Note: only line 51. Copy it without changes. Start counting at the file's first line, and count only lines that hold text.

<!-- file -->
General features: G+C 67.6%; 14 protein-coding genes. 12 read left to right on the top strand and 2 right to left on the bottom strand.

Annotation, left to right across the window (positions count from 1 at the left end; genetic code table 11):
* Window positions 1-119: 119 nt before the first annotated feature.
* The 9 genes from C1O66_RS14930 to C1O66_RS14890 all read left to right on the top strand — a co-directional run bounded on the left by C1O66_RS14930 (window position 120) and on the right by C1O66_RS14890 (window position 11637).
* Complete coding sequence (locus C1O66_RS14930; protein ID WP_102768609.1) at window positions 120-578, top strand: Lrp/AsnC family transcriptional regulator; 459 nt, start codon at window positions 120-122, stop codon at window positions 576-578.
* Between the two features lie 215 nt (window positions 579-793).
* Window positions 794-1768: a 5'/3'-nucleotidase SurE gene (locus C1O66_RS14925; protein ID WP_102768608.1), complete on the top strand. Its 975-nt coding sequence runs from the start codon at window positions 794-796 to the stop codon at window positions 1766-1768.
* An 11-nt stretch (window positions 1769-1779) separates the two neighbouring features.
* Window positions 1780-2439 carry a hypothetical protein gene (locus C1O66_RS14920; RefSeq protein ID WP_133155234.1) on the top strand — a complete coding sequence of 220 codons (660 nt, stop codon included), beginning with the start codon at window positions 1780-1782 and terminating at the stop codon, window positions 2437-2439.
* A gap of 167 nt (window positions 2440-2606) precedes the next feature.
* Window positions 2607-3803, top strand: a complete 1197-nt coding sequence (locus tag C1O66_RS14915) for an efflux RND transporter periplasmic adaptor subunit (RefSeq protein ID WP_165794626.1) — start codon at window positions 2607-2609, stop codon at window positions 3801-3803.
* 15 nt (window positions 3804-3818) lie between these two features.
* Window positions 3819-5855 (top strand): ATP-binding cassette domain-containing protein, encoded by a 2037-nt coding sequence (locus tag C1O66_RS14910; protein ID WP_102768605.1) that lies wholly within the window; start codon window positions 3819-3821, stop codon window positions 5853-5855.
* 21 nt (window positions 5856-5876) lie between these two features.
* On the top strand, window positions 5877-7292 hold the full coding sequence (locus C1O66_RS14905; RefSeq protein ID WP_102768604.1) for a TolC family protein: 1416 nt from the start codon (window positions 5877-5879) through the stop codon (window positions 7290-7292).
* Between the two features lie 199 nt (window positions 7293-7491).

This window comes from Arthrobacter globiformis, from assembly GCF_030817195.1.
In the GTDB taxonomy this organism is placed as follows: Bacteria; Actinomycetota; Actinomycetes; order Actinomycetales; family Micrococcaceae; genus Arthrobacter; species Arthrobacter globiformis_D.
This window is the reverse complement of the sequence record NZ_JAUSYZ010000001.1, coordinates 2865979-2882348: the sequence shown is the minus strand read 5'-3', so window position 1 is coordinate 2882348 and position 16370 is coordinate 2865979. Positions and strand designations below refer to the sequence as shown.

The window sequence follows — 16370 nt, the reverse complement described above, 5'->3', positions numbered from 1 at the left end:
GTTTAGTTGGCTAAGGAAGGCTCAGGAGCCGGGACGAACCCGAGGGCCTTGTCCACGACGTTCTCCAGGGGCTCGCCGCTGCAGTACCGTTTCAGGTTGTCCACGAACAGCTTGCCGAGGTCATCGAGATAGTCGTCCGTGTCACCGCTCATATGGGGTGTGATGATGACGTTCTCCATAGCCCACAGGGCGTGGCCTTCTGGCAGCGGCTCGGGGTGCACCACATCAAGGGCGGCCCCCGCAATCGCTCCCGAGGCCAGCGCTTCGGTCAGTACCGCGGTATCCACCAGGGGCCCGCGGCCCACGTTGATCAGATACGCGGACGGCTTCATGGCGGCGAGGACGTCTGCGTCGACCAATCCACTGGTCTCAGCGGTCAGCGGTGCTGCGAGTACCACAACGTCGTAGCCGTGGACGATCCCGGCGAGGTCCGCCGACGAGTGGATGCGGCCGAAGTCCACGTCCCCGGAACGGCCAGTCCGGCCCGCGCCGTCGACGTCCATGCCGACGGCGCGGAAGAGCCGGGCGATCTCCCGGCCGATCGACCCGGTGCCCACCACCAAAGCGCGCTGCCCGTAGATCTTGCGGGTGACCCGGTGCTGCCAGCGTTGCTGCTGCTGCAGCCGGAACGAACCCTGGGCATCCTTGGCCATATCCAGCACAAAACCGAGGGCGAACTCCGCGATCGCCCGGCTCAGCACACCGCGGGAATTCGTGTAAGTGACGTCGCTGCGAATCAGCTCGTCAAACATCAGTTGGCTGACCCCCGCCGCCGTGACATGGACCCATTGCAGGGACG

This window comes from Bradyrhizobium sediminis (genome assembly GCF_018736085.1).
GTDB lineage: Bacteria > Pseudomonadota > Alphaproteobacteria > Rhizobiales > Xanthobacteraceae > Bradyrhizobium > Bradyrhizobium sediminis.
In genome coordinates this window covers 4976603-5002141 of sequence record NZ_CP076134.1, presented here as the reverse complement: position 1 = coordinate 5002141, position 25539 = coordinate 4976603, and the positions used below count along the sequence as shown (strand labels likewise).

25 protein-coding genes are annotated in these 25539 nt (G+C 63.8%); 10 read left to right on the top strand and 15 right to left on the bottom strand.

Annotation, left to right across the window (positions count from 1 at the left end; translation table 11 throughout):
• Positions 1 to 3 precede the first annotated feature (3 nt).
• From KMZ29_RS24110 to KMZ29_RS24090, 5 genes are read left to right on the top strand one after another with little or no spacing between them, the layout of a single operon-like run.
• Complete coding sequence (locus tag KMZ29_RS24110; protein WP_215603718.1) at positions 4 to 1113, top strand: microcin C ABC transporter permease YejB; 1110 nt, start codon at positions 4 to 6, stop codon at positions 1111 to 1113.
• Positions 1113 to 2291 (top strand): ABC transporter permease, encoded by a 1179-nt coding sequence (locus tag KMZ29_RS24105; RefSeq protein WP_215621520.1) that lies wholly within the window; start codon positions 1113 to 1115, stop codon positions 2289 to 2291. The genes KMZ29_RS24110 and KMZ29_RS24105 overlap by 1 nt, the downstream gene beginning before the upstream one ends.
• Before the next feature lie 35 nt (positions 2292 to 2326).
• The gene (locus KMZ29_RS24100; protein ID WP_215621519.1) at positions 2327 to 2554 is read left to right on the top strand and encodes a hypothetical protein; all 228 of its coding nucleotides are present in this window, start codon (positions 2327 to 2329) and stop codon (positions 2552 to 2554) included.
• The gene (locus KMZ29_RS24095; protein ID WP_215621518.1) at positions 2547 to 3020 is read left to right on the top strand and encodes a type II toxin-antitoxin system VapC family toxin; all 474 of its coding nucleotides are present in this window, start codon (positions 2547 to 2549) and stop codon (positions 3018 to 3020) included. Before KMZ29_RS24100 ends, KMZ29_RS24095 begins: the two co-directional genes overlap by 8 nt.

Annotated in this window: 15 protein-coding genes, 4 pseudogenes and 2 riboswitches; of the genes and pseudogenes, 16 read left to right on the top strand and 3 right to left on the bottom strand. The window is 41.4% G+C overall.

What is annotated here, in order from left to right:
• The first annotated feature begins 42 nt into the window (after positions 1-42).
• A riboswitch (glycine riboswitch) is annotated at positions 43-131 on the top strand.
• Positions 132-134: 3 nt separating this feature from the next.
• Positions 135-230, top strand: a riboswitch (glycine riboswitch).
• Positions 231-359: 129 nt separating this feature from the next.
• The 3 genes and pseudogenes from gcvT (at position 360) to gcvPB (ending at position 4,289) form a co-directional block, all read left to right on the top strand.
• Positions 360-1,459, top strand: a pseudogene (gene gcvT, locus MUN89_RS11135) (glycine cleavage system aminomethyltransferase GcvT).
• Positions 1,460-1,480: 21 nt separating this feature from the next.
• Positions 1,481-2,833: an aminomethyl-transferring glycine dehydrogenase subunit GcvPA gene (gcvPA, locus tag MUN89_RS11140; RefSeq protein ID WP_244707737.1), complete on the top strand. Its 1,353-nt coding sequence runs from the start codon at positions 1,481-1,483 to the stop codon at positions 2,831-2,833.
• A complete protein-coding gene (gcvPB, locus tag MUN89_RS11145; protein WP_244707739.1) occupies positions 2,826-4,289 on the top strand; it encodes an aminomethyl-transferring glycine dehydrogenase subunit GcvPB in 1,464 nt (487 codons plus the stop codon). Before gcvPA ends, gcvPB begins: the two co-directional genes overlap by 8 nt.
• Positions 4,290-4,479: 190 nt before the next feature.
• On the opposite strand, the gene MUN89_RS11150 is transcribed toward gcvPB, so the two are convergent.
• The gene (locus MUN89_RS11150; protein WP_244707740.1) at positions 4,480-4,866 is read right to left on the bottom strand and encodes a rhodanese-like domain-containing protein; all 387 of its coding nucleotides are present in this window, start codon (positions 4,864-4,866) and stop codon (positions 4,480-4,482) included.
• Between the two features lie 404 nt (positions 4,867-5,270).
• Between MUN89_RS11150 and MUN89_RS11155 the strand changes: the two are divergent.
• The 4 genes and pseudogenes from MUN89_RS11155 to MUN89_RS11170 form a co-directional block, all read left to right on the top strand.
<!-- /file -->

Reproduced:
• The 4 genes and pseudogenes from MUN89_RS11155 to MUN89_RS11170 form a co-directional block, all read left to right on the top strand.